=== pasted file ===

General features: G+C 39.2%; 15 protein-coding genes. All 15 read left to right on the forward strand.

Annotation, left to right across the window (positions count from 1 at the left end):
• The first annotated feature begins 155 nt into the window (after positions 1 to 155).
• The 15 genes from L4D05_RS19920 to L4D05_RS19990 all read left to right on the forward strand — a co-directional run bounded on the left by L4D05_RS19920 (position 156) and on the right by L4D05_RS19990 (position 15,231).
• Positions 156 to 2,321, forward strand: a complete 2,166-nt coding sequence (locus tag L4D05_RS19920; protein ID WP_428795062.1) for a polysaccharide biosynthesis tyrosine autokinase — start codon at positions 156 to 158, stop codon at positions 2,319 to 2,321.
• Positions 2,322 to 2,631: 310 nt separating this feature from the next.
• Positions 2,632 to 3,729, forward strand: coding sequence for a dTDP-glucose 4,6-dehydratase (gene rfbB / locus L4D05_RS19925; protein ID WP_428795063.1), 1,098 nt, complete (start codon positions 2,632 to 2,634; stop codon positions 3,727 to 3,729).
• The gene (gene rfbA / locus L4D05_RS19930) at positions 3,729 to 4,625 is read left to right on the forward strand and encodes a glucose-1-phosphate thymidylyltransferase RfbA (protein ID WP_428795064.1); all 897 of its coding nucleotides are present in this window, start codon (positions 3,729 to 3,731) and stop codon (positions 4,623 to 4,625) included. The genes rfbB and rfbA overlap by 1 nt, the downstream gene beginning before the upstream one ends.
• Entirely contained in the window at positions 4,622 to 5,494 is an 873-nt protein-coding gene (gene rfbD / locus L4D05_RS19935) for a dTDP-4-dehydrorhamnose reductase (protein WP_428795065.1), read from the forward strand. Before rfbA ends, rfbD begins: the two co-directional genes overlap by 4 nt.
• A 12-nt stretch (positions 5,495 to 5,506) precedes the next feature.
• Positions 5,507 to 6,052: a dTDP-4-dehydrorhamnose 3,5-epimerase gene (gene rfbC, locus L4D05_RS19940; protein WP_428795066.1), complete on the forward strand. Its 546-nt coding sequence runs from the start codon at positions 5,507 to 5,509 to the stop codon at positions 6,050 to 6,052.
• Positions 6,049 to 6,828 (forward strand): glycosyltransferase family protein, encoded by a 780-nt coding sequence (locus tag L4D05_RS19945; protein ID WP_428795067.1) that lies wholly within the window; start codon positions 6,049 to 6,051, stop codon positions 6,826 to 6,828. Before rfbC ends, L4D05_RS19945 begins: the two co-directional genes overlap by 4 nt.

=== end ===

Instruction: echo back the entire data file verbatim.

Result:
General features: G+C 39.2%; 15 protein-coding genes. All 15 read left to right on the forward strand.

Annotation, left to right across the window (positions count from 1 at the left end):
• The first annotated feature begins 155 nt into the window (after positions 1 to 155).
• The 15 genes from L4D05_RS19920 to L4D05_RS19990 all read left to right on the forward strand — a co-directional run bounded on the left by L4D05_RS19920 (position 156) and on the right by L4D05_RS19990 (position 15,231).
• Positions 156 to 2,321, forward strand: a complete 2,166-nt coding sequence (locus tag L4D05_RS19920; protein ID WP_428795062.1) for a polysaccharide biosynthesis tyrosine autokinase — start codon at positions 156 to 158, stop codon at positions 2,319 to 2,321.
• Positions 2,322 to 2,631: 310 nt separating this feature from the next.
• Positions 2,632 to 3,729, forward strand: coding sequence for a dTDP-glucose 4,6-dehydratase (gene rfbB / locus L4D05_RS19925; protein ID WP_428795063.1), 1,098 nt, complete (start codon positions 2,632 to 2,634; stop codon positions 3,727 to 3,729).
• The gene (gene rfbA / locus L4D05_RS19930) at positions 3,729 to 4,625 is read left to right on the forward strand and encodes a glucose-1-phosphate thymidylyltransferase RfbA (protein ID WP_428795064.1); all 897 of its coding nucleotides are present in this window, start codon (positions 3,729 to 3,731) and stop codon (positions 4,623 to 4,625) included. The genes rfbB and rfbA overlap by 1 nt, the downstream gene beginning before the upstream one ends.
• Entirely contained in the window at positions 4,622 to 5,494 is an 873-nt protein-coding gene (gene rfbD / locus L4D05_RS19935) for a dTDP-4-dehydrorhamnose reductase (protein WP_428795065.1), read from the forward strand. Before rfbA ends, rfbD begins: the two co-directional genes overlap by 4 nt.
• A 12-nt stretch (positions 5,495 to 5,506) precedes the next feature.
• Positions 5,507 to 6,052: a dTDP-4-dehydrorhamnose 3,5-epimerase gene (gene rfbC, locus L4D05_RS19940; protein WP_428795066.1), complete on the forward strand. Its 546-nt coding sequence runs from the start codon at positions 5,507 to 5,509 to the stop codon at positions 6,050 to 6,052.
• Positions 6,049 to 6,828 (forward strand): glycosyltransferase family protein, encoded by a 780-nt coding sequence (locus tag L4D05_RS19945; protein ID WP_428795067.1) that lies wholly within the window; start codon positions 6,049 to 6,051, stop codon positions 6,826 to 6,828. Before rfbC ends, L4D05_RS19945 begins: the two co-directional genes overlap by 4 nt.